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I have an element with this onclick attribute:


I've added the first function, if appropriate, I do not want to execute the 2nd function. I basically need to tweak some things for IE (fake a disabled button by making it readonly, but not make it clickable). I can not use a disabled button as IE renders gray text for disabled button text. I can not use a disabled button.

Here is where I'm setting up my fake disabled button for IE:

    (function() {
    var $disabled_btns = $('button[disabled]');

    if ($disabled_btns && $.browser.msie) {
        $disabled_btns.each(function() {
                    'readonly': 'readonly',
                    'disabledIE': true //set a flag, used in ieDisabledBtn()
                .click(function() {
                        .removeClass('ui-state-focus') //don't want this button style
                        .find('span').css({ //need to shift text so it stays in same position
                            'position': 'relative',
                            'top': '-1px;',
                            'left': '1px;'

                    return false;
                }); //end click
        }); //end each
    } //end if

Here is my ieDisabledBtn function:

function ieDisabledBtn(e) {
    //we only care about IE
    if ($.browser.msie){
        var e       = window.event,
            btn     = e.srcElement;

        //yes, we're a disabled IE btn, stop any other onclick events bound to this btn from firing
        if (btn.getAttribute('disabledIE')) { 
            e.returnValue   = false;
            e.cancelBubble  = true;

            return false;

I thought for sure it'd just be a matter of setting e.returnValue = false and I've gone around several variations but I'm still getting that 2nd function executed.

What am I missing?

I'm going to have these buttons spread throughout this app and they call different framework modals so I'm wanting to be able to just prefix those onclicks with a new function which will stop further onclick functions from executing if appropriate.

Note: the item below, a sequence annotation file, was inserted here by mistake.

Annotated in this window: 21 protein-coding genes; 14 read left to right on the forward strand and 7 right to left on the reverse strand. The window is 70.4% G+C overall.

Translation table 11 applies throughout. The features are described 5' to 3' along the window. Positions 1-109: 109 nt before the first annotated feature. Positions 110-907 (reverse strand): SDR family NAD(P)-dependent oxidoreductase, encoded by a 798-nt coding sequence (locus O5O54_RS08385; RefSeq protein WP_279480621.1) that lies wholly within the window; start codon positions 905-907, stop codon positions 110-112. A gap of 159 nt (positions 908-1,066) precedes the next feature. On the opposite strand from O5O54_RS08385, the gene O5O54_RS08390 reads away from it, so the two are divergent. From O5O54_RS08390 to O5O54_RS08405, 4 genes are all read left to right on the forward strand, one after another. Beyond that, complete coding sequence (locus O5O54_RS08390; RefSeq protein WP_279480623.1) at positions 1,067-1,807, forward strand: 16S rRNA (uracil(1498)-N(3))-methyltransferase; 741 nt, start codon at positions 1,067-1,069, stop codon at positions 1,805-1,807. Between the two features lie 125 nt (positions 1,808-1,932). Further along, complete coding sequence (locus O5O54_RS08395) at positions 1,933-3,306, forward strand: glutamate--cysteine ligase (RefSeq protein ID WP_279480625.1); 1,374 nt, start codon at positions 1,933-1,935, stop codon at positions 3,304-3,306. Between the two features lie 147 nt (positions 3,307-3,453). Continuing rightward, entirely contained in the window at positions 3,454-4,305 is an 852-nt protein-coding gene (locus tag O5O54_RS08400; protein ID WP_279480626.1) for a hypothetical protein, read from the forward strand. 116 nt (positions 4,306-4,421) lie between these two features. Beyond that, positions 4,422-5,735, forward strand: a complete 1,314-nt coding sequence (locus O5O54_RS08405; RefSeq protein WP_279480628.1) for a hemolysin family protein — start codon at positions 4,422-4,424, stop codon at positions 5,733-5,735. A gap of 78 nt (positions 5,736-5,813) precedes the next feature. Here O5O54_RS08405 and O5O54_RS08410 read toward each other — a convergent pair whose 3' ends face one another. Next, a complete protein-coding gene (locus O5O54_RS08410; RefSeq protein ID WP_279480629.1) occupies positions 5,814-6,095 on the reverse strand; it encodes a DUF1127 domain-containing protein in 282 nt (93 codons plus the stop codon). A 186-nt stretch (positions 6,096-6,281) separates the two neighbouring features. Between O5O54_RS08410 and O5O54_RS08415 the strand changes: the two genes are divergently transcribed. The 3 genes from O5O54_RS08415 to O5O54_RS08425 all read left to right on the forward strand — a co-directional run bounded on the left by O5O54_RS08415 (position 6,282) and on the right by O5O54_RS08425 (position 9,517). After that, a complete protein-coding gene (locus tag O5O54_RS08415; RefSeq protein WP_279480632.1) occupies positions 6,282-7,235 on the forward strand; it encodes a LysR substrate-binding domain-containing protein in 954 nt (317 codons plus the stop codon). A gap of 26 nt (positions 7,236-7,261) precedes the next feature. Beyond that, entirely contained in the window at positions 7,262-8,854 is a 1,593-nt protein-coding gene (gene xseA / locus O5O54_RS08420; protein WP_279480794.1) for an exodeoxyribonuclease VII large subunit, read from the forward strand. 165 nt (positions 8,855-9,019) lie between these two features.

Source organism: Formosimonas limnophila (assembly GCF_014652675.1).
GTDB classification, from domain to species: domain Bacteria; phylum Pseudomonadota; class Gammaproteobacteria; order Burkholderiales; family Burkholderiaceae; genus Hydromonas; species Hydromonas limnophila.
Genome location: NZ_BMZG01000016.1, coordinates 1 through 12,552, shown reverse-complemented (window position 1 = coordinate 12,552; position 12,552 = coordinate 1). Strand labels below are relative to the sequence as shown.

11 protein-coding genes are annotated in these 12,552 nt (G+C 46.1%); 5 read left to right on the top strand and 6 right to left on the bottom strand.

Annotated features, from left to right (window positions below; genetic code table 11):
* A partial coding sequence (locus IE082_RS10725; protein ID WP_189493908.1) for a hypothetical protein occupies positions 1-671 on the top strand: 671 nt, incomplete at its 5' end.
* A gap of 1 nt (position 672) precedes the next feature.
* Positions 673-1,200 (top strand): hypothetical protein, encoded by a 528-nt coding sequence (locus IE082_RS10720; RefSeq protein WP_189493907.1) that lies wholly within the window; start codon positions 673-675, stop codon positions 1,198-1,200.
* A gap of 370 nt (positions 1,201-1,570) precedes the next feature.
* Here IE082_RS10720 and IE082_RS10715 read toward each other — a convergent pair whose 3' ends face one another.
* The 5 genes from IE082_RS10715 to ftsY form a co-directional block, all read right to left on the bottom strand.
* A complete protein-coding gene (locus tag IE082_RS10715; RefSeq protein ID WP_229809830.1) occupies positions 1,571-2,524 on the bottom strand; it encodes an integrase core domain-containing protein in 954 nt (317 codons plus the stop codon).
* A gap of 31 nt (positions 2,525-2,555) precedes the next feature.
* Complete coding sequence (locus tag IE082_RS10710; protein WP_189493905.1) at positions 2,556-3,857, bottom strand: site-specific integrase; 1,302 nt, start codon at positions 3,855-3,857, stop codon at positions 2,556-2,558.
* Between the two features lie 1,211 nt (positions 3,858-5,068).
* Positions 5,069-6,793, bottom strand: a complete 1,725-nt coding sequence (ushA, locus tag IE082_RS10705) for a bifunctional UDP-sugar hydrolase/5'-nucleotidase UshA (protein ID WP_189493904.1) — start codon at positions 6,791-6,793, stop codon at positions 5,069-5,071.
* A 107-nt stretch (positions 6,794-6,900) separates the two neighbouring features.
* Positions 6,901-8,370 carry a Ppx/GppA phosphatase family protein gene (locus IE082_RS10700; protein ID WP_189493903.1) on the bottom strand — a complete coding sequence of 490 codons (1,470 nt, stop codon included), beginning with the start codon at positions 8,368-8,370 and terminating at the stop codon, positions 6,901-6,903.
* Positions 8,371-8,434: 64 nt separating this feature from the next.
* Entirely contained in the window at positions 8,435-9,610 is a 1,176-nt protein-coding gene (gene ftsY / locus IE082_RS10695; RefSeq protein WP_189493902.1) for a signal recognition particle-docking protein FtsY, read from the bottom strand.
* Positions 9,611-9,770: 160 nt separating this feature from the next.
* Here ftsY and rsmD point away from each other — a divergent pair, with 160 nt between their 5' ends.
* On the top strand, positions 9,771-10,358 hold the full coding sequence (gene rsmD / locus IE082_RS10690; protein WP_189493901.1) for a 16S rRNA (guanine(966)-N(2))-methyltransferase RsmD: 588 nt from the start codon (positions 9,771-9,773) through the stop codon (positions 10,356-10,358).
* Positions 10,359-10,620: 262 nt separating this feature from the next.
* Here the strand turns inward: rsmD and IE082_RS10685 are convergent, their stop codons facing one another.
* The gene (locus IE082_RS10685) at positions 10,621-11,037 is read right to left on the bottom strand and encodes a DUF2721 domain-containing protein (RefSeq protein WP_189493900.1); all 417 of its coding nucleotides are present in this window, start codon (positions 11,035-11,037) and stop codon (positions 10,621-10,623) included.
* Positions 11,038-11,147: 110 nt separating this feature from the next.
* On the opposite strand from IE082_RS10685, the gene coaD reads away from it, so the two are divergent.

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You're missing that you don't return anything in the onclick attribute code, so code execution continues normally. – Dave Newton Jun 29 '12 at 20:08
That's not it. I had that in there earlier and it wasn't working. Added it back and it's still not working. Code above is revised with that inclusion. – magenta placenta Jun 29 '12 at 20:16
If I drop in some more alerts, the order of execution on the button click is: 1) ieDisabledBtn() which returns false 2) jQuery click handler which returns false 3) – magenta placenta Jun 29 '12 at 20:46
Looks like I got it with adding e.stopImmediatePropagation(); – magenta placenta Jun 29 '12 at 20:53
Thought stopImmediatePropagation() did it, but that isn't available in IE8. It looked like it was working for me but it was throwing a JS error, hence stopping further execution of code :) – magenta placenta Jun 29 '12 at 21:04

If you have two statements in your onclick event handler (ieDisabledBtn();;) they will both be called. The onclick attribute roughly translates to:


So you need ieDisabledBtn() to return true when you want to be called, which means:




It's better to only have a single function to be bound to an event, for simplicity, if you can help it. Then you can make that function do whatever you like and keep it readable.

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